Still, pop fouls are the least of our team's worries. Both squads are running on fumes at this point, but we're even more out of gas than they are. There's one inning early on where everyone on the field (even Big Daddy, who's once again playing first base) seems to make an error, mental or otherwise, and the Coomer-Morelands pull away to a quick lead. And then our bats start to go cold, mine included; I get on base via an error at one point, and smack a sweetly sizzling grounder up the middle in the fifth as we attempt to mount a rally, but I never make it past second base.
All of a sudden, it's 14-6 with two out in the last inning, nobody on, and I'm up. I take a deep breath and try to savor the moment; I don't know yet if I'll be allowed to play in the campers-vs.-coaches "Big Game" tomorrow, so this might be my last chance to swing a bat at camp. Unfortunately, for the first time all day, I find myself thinking about the mechanics of my swing; instead of just "see ball, hit ball," I try to put more weight on my back foot while simultaneously swinging harder...and as a result, I pop an easy fly to the first baseman. The game's over, and we've lost the championship. I feel bad for my teammates; an eight-run deficit would've been hard to make up, but I wish I could have gotten on base and given at least one or two of our guys a chance to take a few more cuts. There's also the brief bitter flashback to making the last out in Little League games, something I did more times than I care to count "back in the day"...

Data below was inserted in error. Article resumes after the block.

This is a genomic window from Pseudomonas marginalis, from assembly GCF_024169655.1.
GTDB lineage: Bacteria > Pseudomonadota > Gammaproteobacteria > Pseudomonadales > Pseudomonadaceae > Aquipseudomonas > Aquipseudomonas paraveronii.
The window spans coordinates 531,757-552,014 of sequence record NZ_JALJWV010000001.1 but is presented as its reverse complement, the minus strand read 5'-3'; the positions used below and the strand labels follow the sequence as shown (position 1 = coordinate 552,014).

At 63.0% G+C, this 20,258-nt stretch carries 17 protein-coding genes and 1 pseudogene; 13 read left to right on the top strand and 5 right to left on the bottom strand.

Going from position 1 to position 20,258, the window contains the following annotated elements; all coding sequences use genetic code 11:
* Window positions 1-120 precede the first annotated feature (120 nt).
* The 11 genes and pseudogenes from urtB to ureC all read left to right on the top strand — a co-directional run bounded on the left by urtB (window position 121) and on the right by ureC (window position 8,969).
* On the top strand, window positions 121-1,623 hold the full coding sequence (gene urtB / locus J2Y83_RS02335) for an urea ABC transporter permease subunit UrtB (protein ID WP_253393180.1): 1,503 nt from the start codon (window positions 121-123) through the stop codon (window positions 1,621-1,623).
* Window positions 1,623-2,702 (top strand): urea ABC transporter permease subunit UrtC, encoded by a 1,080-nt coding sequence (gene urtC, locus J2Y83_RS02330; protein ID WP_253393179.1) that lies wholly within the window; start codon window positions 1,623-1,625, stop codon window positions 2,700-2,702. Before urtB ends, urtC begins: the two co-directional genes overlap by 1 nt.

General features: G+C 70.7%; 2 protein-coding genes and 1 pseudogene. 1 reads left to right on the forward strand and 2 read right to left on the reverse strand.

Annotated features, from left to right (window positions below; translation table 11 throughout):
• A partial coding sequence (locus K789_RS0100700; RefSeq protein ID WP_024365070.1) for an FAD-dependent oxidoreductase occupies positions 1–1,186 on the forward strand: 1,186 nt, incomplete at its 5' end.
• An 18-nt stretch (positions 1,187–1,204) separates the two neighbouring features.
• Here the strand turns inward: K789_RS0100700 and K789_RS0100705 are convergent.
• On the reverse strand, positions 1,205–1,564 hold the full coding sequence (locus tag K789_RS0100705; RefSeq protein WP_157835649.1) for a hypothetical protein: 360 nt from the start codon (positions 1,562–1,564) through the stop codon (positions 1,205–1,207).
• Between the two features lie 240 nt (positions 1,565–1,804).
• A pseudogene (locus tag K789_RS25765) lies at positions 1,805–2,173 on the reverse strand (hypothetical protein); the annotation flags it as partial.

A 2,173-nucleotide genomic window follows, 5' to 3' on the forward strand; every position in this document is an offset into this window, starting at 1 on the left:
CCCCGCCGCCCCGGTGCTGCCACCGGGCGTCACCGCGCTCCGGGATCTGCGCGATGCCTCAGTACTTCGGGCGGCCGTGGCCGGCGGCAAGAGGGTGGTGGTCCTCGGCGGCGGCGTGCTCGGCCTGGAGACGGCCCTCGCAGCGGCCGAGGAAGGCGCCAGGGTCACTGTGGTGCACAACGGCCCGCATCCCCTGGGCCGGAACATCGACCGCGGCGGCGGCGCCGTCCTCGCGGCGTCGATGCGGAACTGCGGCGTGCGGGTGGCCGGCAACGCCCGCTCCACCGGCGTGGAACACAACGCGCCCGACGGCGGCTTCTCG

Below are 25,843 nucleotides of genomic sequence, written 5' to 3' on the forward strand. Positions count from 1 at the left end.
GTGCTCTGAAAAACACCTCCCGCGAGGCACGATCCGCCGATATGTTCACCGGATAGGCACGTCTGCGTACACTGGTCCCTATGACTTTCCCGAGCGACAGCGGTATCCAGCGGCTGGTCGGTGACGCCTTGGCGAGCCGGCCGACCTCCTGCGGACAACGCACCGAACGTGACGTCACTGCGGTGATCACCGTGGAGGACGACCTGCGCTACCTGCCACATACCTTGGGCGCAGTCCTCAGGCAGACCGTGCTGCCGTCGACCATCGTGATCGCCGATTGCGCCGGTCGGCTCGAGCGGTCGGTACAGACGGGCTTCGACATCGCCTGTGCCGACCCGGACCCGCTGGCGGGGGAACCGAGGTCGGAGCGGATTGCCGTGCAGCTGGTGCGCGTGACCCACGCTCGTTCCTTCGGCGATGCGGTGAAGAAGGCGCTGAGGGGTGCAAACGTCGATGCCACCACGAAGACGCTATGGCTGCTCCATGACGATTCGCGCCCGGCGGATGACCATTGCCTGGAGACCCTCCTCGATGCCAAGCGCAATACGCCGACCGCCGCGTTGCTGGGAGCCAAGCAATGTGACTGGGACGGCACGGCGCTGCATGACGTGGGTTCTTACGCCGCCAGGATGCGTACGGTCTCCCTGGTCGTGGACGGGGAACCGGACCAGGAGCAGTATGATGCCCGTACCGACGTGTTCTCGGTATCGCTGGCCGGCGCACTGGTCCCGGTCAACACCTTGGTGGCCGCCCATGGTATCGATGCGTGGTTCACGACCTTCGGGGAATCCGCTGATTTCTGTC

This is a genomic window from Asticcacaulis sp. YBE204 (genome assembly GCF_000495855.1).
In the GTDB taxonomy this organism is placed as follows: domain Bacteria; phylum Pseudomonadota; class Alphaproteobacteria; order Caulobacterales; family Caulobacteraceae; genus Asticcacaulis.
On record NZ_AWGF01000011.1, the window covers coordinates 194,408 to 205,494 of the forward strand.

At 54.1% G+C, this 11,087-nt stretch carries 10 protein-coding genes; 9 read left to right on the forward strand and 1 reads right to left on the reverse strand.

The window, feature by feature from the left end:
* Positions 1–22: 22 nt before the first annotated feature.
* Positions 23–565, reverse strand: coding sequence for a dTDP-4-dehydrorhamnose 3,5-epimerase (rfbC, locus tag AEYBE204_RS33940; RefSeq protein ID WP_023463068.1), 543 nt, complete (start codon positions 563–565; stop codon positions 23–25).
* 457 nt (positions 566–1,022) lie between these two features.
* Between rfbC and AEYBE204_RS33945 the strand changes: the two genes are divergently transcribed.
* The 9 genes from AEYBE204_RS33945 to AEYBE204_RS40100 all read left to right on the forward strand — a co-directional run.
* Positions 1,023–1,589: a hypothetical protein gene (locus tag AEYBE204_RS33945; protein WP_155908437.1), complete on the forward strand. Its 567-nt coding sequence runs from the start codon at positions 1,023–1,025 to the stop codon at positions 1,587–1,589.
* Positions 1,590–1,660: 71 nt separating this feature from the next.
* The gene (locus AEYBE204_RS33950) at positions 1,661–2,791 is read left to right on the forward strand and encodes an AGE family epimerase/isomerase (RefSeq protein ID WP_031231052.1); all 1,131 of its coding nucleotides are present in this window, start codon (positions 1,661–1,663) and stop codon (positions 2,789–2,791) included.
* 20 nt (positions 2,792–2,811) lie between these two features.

But once I hurl my batting helmet away in frustration, that's all behind me. I just got to "play two," as Ernie Banks would say, and had a total blast doing it. My new teammates, especially Don Carlson, Jim Angell, Ron Hoyle, Joe Fath and brothers Adam and Paul Ferguson, have made me feel really welcome, and the guys who beat us all seem like good guys, as well. And hey, we did beat the hell out of the "Celebrity Team" this morning. Just another life-affirming day at the ol' ballpark, then.